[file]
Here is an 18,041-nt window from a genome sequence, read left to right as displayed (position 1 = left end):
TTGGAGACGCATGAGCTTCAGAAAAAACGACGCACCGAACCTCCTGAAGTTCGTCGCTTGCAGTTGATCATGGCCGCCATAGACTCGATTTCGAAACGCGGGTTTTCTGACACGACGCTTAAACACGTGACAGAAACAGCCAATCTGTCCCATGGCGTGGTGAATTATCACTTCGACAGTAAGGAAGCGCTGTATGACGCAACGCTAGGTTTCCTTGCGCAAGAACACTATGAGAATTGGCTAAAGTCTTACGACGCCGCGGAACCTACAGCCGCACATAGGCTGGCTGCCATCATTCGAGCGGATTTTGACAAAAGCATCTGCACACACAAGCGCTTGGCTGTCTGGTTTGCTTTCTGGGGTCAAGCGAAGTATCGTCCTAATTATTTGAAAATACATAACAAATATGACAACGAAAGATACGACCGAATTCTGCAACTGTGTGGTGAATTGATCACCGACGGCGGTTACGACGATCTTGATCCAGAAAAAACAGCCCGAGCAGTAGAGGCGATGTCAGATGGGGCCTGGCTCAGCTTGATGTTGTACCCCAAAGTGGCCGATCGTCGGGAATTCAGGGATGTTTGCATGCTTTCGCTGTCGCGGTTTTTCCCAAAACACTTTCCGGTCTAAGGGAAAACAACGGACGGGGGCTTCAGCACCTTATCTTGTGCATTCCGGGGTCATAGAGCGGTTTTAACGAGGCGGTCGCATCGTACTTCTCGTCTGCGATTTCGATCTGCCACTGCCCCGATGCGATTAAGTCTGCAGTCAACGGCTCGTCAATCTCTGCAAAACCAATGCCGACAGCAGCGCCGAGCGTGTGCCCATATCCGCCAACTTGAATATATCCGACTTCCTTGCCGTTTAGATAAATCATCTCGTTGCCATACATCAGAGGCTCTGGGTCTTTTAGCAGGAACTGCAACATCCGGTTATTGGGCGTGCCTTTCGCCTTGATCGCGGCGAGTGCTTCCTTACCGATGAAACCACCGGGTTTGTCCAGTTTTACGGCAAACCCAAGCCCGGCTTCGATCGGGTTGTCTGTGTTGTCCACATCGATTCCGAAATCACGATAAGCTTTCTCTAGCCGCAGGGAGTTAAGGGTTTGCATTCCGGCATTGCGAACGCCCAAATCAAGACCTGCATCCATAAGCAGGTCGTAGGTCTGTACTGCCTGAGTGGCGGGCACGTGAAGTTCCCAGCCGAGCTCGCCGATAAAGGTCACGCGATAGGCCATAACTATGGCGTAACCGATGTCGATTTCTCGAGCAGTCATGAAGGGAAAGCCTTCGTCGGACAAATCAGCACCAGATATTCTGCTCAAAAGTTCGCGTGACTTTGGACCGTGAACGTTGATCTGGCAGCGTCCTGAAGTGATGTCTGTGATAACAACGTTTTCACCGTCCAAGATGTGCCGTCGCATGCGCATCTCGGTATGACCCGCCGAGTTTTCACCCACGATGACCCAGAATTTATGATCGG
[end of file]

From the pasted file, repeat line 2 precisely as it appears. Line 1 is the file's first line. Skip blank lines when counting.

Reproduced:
TTGGAGACGCATGAGCTTCAGAAAAAACGACGCACCGAACCTCCTGAAGTTCGTCGCTTGCAGTTGATCATGGCCGCCATAGACTCGATTTCGAAACGCGGGTTTTCTGACACGACGCTTAAACACGTGACAGAAACAGCCAATCTGTCCCATGGCGTGGTGAATTATCACTTCGACAGTAAGGAAGCGCTGTATGACGCAACGCTAGGTTTCCTTGCGCAAGAACACTATGAGAATTGGCTAAAGTCTTACGACGCCGCGGAACCTACAGCCGCACATAGGCTGGCTGCCATCATTCGAGCGGATTTTGACAAAAGCATCTGCACACACAAGCGCTTGGCTGTCTGGTTTGCTTTCTGGGGTCAAGCGAAGTATCGTCCTAATTATTTGAAAATACATAACAAATATGACAACGAAAGATACGACCGAATTCTGCAACTGTGTGGTGAATTGATCACCGACGGCGGTTACGACGATCTTGATCCAGAAAAAACAGCCCGAGCAGTAGAGGCGATGTCAGATGGGGCCTGGCTCAGCTTGATGTTGTACCCCAAAGTGGCCGATCGTCGGGAATTCAGGGATGTTTGCATGCTTTCGCTGTCGCGGTTTTTCCCAAAACACTTTCCGGTCTAAGGGAAAACAACGGACGGGGGCTTCAGCACCTTATCTTGTGCATTCCGGGGTCATAGAGCGGTTTTAACGAGGCGGTCGCATCGTACTTCTCGTCTGCGATTTCGATCTGCCACTGCCCCGATGCGATTAAGTCTGCAGTCAACGGCTCGTCAATCTCTGCAAAACCAATGCCGACAGCAGCGCCGAGCGTGTGCCCATATCCGCCAACTTGAATATATCCGACTTCCTTGCCGTTTAGATAAATCATCTCGTTGCCATACATCAGAGGCTCTGGGTCTTTTAGCAGGAACTGCAACATCCGGTTATTGGGCGTGCCTTTCGCCTTGATCGCGGCGAGTGCTTCCTTACCGATGAAACCACCGGGTTTGTCCAGTTTTACGGCAAACCCAAGCCCGGCTTCGATCGGGTTGTCTGTGTTGTCCACATCGATTCCGAAATCACGATAAGCTTTCTCTAGCCGCAGGGAGTTAAGGGTTTGCATTCCGGCATTGCGAACGCCCAAATCAAGACCTGCATCCATAAGCAGGTCGTAGGTCTGTACTGCCTGAGTGGCGGGCACGTGAAGTTCCCAGCCGAGCTCGCCGATAAAGGTCACGCGATAGGCCATAACTATGGCGTAACCGATGTCGATTTCTCGAGCAGTCATGAAGGGAAAGCCTTCGTCGGACAAATCAGCACCAGATATTCTGCTCAAAAGTTCGCGTGACTTTGGACCGTGAACGTTGATCTGGCAGCGTCCTGAAGTGATGTCTGTGATAACAACGTTTTCACCGTCCAAGATGTGCCGTCGCATGCGCATCTCGGTATGACCCGCCGAGTTTTCACCCACGATGACCCAGAATTTATGATCGG